SPOILER ALERT: JAKE ARNOT reveals what never happens in Waiting For Godot. But what does happen is totally unmissable.
ADC Theatre, 22nd-26th May, 7.45pm, £6-10
Directed by Charlie Parham
If you’ve ever been a victim of a modern absurdist play – A-level students screaming in the dark corners of your soul – then it’s probably Samuel Beckett’s fault. Waiting for Godot may well be the most important play of the last century, but 60 years of wankers missing the point makes it one hell of a challenge to find the play’s heart. Thankfully, Charlie Parham’s witty, perceptive interpretation, delivered by an exuberant and formidably talented cast, sweeps self-indulgence aside and capitalises on Beckett’s humour as much as his elusive depth.
For the NatScis and plebeians among you, the play centres on two tramps, Vladamir (Jack Hudson) and Estragon (Theo Hughes-Moran). As you might have guessed, they’re waiting for Godot, a mysterious figure they hope will save them, and you probably don’t have to read Varsity‘s review to work out that he never turns up.
A general despair at the hopelessness of the human condition permeates the play, but crucially our focal point in Parham’s hands is the relationship between the tramps, and the warmth of Hudson and Hughes-Moran’s fluid performances is the foundation of this production. Their friendship is entirely believable despite its abstraction, and they bring alive the subtle tonal shifts of Beckett’s dialogue with humour and physical sensitivity.
The play shifts up a gear and the comedy takes on a much darker edge with the introduction of a master and his slave. The power held by Pozzo (Edward Eustace) over Lucky (Guy Woolf) becomes a source of horror and fascination for tramps and audience alike, and Eustace’s barely-contained explosive energy trembles constantly under the surface, rendering Pozzo’s presence threatening and unpredictable. It’s a gripping performance.
Lucky is mostly stationary and silent, but the play reaches an apex of hilarity and deep pathos when he is commanded to dance. A fusion of dad-at-the-disco, cabaret girl and mental patient, his dance sums up the production – funny with notes of horror the first time round, horrific with an underlying funniness when repeated. His speech and the implication of Vladamir and Estragon actively helping Pozzo in silencing him is a powerful dramatic climax. And either a completely different person comes out to take his bows at the end, or whoever did Woolf’s make-up is incredible.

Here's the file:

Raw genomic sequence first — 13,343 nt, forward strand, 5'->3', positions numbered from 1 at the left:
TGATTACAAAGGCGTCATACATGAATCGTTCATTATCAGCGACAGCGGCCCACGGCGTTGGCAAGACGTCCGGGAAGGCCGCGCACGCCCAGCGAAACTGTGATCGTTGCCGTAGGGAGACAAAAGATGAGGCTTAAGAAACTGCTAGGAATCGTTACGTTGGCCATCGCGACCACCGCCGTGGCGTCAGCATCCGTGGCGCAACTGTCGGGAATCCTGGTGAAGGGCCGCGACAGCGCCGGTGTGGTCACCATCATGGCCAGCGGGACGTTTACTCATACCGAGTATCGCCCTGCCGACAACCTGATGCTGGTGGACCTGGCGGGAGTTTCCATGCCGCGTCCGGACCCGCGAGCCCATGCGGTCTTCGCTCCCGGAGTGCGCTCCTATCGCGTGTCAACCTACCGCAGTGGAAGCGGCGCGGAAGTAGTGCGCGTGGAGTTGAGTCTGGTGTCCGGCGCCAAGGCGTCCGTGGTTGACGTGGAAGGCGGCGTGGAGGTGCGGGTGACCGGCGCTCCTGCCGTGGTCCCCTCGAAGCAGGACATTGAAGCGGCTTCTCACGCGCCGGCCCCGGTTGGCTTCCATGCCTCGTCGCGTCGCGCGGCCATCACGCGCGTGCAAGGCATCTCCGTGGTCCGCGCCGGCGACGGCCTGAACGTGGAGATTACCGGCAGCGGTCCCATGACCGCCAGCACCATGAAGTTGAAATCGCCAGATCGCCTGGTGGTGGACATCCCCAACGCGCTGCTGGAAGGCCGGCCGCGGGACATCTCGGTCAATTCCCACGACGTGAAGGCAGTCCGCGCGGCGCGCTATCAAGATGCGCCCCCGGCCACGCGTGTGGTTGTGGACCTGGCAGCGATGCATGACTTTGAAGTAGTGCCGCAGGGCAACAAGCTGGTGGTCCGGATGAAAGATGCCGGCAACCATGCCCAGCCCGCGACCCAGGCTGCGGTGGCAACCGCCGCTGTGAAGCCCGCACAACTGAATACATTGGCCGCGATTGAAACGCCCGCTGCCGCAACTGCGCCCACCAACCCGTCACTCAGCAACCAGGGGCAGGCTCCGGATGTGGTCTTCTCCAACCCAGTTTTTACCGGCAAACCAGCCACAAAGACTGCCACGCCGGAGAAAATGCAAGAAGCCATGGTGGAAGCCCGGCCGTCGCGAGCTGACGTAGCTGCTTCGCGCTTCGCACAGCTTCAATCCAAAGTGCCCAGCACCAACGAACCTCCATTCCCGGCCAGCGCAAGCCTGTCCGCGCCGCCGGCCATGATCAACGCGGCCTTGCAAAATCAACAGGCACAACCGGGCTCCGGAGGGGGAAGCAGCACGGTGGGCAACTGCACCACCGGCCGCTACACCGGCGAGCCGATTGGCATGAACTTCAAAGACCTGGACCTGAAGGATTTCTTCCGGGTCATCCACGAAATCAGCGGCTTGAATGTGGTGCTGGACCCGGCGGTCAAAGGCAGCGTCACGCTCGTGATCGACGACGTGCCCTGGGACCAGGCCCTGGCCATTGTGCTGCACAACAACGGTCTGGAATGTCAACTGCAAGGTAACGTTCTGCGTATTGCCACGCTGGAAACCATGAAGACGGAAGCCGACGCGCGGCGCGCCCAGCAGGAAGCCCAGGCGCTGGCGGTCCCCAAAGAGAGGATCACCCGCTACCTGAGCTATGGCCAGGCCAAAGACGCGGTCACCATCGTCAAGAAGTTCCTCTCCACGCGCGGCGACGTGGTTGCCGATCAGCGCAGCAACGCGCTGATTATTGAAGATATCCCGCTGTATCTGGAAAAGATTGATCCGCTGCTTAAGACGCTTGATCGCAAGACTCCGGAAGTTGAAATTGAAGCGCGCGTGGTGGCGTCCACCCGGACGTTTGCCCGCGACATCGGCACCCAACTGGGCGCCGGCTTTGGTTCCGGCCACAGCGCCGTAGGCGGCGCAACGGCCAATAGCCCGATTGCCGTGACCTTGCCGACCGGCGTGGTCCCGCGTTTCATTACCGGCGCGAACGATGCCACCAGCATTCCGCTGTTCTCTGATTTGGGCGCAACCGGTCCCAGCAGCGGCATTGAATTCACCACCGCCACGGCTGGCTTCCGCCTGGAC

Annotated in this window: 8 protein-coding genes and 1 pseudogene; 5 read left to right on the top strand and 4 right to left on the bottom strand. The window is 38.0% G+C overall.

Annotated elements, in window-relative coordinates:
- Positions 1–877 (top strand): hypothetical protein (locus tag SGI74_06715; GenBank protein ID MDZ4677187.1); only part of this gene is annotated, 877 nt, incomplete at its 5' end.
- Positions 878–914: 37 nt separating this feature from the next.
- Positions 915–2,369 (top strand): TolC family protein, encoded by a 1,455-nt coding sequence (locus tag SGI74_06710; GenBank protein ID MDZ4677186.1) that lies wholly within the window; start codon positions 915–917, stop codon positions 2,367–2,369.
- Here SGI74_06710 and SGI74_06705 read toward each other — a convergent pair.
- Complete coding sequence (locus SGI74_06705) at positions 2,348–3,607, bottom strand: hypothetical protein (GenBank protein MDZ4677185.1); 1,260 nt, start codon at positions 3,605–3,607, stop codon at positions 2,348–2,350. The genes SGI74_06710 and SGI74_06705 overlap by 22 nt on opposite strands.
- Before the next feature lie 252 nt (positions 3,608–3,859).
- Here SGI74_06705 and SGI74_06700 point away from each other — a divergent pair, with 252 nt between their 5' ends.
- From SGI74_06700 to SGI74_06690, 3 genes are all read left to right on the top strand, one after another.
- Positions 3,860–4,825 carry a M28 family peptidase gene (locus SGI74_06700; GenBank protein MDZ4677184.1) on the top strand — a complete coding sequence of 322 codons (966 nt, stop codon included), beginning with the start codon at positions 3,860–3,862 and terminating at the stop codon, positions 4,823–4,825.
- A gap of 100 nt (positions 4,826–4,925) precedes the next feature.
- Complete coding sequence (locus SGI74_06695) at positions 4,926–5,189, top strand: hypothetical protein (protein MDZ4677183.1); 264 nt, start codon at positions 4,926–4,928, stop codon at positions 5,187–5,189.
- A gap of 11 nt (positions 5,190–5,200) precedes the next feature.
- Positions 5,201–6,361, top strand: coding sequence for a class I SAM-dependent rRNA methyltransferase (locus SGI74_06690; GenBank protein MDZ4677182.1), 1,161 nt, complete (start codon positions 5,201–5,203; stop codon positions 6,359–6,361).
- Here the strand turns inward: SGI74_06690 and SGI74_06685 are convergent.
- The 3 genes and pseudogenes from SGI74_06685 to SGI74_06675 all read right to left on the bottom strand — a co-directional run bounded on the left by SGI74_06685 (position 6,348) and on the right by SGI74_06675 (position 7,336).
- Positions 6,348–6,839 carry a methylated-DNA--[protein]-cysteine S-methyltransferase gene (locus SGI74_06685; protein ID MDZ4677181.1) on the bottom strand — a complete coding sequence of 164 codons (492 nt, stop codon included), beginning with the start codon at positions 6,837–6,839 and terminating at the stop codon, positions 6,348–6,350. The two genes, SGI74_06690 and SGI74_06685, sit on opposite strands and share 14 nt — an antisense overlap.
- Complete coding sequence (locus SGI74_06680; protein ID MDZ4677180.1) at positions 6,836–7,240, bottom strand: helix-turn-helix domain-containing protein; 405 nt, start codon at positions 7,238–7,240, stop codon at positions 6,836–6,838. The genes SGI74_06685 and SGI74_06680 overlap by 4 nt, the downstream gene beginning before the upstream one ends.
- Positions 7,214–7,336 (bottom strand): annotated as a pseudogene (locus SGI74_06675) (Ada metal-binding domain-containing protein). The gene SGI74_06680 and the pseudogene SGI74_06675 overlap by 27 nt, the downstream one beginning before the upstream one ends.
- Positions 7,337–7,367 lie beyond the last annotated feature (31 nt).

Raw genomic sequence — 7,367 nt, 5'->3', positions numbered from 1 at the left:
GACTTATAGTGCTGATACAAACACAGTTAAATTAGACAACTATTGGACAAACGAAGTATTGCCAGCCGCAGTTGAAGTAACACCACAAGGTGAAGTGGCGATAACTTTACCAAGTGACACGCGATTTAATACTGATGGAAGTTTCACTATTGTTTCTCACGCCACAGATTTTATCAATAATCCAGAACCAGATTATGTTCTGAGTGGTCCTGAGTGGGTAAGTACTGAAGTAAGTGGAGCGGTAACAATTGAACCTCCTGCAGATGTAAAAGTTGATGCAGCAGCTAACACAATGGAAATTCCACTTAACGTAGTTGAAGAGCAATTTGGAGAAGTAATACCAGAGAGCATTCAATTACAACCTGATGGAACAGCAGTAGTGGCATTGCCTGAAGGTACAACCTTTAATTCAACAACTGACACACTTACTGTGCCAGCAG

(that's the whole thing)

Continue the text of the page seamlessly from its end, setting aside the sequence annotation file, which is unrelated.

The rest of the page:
At root this production’s success is down to Beckett’s script – all you can do is respond to it. Beckett clearly hated the idea of a cretin like me imposing particular readings onto the play (a furious exchange between the two tramps culminates in the ultimate insult: ‘Critic!’) so I’ll keep my private interpretations to myself, but the reason this is a must-see production is that by focusing on the full dramatic and comic potential of the script, Parham imposes no readings on the audience. You’re free to make it your own, or just enjoy the raw drama.
Professional clowns might have brought a little more unity to the production’s physicality. Professional stage-hands might have used a lot less stage-dust (my lungs are still rattling). But this is as close as a student production gets to being unmissable.